Mentor Standard Licensing v2013_2 is now available for download on SupportNet. This release contains a number of important benefits and key changes detailed below.
Reasons to update your license server:
Update from FlexNet v188.8.131.52 to v184.108.40.206. As applications that build with Mentor Standard Licensing (MSL) v2013_2 ship, they will require license servers running 220.127.116.11 or newer. It's advisable to update your license servers in advance of these product releases. You do not need to update anything if you are using Mobile Compute (uncounted) licenses.
Support added for AIX v6.1, Windows 8 and Windows Server 2012. Note: This applies to the licensing software only. For support information regarding specific product releases, please refer to the System Requirements on SupportNet.
Support added for Consistent Network Device Naming (em0, em1, p1s3, etc...) on Linux
Numerous defect fixes
Red Hat EL 4 and SuSe SLES 9 are no longer supported. MSL v2013_2 will not run on these platforms.
Support for some hardware keys (dongles) has been discontinued. If you are using a hardware key as your license server's hostid, you may need to request a replacement key. Please refer to http://supportnet.mentor.com/news/Discontinued-Legacy-HW-Keys.cfm for more information. As of MSL v2013_2, only the Aladdin USB FLEXid 9- key is supported. This is the teal-colored USB key.
Information about downloading MSL v2013_2 can be found in TechNote MG66951.*
You may have run into cases where the User Account Control (UAC) prompts multiple times during the execution of a batch (.bat) script. With executables (.exe) and non-batch (.bat) file types you can right-click and select "Run as Administrator", to force the UAC to elevate the execution of the program. However, this approach doesn't work with batch scripts.
See below for a simple VBScript which can serve as a "wrapper" script, to force the UAC to prompt before running the intended batch script. This results in the entire script running with elevated permissions, which means no more additional UAC prompts. Just update the value of the filePath variable on the second line to point to the full path of the script, and save the file with a .vbs extension (VBScript). The script is now ready to run (just double-click it).
Generally, the 64-bit version of HyperLynx 8.2 offers an important advantage over the 32-bit version: it can utilize much more memory, which may be important for large designs or simulations. However, some features in HyperLynx 8.2 are not available in the 64-bit version.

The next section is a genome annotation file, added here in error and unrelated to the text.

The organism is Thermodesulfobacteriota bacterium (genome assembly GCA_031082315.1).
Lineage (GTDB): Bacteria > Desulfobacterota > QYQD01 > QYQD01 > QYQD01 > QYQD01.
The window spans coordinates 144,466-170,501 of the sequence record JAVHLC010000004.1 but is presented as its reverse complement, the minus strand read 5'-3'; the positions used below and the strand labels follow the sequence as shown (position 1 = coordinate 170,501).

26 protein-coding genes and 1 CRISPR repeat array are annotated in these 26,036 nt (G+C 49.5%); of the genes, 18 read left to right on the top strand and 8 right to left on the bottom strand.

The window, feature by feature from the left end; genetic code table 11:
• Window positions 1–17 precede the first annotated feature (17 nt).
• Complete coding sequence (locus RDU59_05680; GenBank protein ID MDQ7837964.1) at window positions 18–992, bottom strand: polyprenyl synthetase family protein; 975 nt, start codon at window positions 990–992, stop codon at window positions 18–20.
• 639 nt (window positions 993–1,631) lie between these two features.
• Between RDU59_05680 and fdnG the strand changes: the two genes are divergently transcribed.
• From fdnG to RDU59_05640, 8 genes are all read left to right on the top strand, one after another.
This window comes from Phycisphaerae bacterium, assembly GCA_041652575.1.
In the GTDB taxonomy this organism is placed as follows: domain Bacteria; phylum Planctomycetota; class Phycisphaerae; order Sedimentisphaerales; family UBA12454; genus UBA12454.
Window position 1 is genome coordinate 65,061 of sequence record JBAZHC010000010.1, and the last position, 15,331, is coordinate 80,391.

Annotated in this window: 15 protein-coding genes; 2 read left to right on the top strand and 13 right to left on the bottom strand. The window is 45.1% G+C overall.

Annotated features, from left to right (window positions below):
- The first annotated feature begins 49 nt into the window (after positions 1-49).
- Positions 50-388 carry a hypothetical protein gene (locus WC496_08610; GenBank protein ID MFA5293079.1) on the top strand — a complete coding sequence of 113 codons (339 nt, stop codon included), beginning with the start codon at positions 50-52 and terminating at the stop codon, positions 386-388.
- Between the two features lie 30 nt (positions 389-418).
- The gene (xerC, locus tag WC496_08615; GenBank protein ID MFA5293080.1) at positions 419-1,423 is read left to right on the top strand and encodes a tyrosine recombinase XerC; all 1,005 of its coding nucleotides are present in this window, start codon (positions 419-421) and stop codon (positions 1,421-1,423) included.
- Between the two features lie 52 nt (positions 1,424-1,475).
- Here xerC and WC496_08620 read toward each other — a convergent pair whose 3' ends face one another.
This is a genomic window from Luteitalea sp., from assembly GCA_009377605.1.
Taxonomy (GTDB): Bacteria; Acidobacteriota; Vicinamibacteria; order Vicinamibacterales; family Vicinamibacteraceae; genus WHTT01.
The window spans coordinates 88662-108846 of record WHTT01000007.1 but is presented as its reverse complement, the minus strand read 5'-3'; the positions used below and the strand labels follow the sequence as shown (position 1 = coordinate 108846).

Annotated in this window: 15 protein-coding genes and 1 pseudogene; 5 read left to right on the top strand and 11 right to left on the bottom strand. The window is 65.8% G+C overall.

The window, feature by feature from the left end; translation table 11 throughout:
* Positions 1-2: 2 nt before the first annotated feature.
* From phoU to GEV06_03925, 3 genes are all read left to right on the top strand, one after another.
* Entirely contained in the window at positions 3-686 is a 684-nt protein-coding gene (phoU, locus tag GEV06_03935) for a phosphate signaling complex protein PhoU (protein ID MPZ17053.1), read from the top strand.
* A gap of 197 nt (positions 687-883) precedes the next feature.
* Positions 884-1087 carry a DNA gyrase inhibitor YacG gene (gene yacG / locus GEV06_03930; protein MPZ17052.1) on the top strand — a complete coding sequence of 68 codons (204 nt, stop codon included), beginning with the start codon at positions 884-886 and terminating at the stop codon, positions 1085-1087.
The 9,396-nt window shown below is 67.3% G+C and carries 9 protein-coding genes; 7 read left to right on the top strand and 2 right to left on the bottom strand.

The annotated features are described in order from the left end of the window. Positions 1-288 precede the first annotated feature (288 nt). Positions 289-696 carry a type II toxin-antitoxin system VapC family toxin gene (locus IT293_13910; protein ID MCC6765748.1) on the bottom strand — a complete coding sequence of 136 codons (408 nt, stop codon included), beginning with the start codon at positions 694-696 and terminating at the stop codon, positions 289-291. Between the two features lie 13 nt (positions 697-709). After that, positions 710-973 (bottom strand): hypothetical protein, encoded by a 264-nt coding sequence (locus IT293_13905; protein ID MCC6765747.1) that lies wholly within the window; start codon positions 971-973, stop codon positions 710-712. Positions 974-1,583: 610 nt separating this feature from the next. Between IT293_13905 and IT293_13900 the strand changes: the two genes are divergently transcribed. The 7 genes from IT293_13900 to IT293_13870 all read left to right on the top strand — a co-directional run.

On Windows, the 32-bit version is automatically installed when you install the 64-bit version. You can start the 32-bit version specifically from the Windows program menu Start > Mentor Graphics SDD > HyperLynx 8.2 32-Bit > HyperLynx Simulation Software. On Linux, you must install the 32-bit version separately. i.e., it is not installed automatically with the 64-bit version.
Features not supported in the 64-bit version of HyperLynx 8.2: •File > Run eDxD / eExp View (i.e., viewing of Mentor CCE layout or schematic files) •File > Open, for file type eDxd/eExp Files (*.cce) (i.e., loading of CCE files into BoardSim) •In BoardSim, Export > HyperLynx 3D EM Topology (i.e., exporting from BoardSim to the HyperLynx 3D EM full-wave solver). See Technote MG567226 for more details. •In BoardSim, in the generic batch wizard’s Net Selection Spreadsheet, the Import from CES button (i.e., importing CES constraints into BoardSim) •In BoardSim, Models > Assign Models/Values by Reference Designator > Import from CES (i.e., importing CES model assignments into BoardSim) •In LineSim, Export > Constraint Template with Update CES with Generated Template enabled (i.e., pushing a constraint template directly from LineSim into CES) •IBIS-AMI models that are compiled as 32-bit libraries must run in the 32-bit version of HyperLynx.
When you install products from SDD releases (PADS, EE, BSXE, etc) the default action on Windows platforms is to automatically run the Configurator utility. This utility registers dlls, prompts the user for information to set environment variables, creates Start Menu entries and desktop icons for some applications.
For a variety of reasons, running the Configurator during the install process may not be desirable. You may be installing a software tree to be used for a client/server installation, and have no need to run any of the tools on the machine used as a server. Or perhaps you are an administrator installing software on a system image, and the intent is to have the person receiving the newly imaged system run the Configurator.
Regardless, this is easily done by setting a system environment variable:
When this variable is set, the installer extracts all the packages but does not configure the system. This can be done at a later time by opening a command shell, going to the C:\MentorGraphics\win32 directory, and running the configurator.exe command.
Note that you must make sure the SDD_NOCONFIG variable has been removed, otherwise the Configurator will not run, as instructed by the presence of the variable.
Two weeks ago, my colleague posted a tip of the week about how to combine licenses from two software vendors into one license file. This week I will look at how to use two licenses from the same vendor - but created for different server IDs.
If you have two sets of licenses for one server, they can only be combined into one license file if the SERVER IDs are the same.
Only one instance of a vendor daemon (the Mentor daemon is "mgcld") can run on one machine.
This means that if you have two sets of licenses for the same daemon, but created for different IDs (for example a MacAddress and a Hardware Key) then: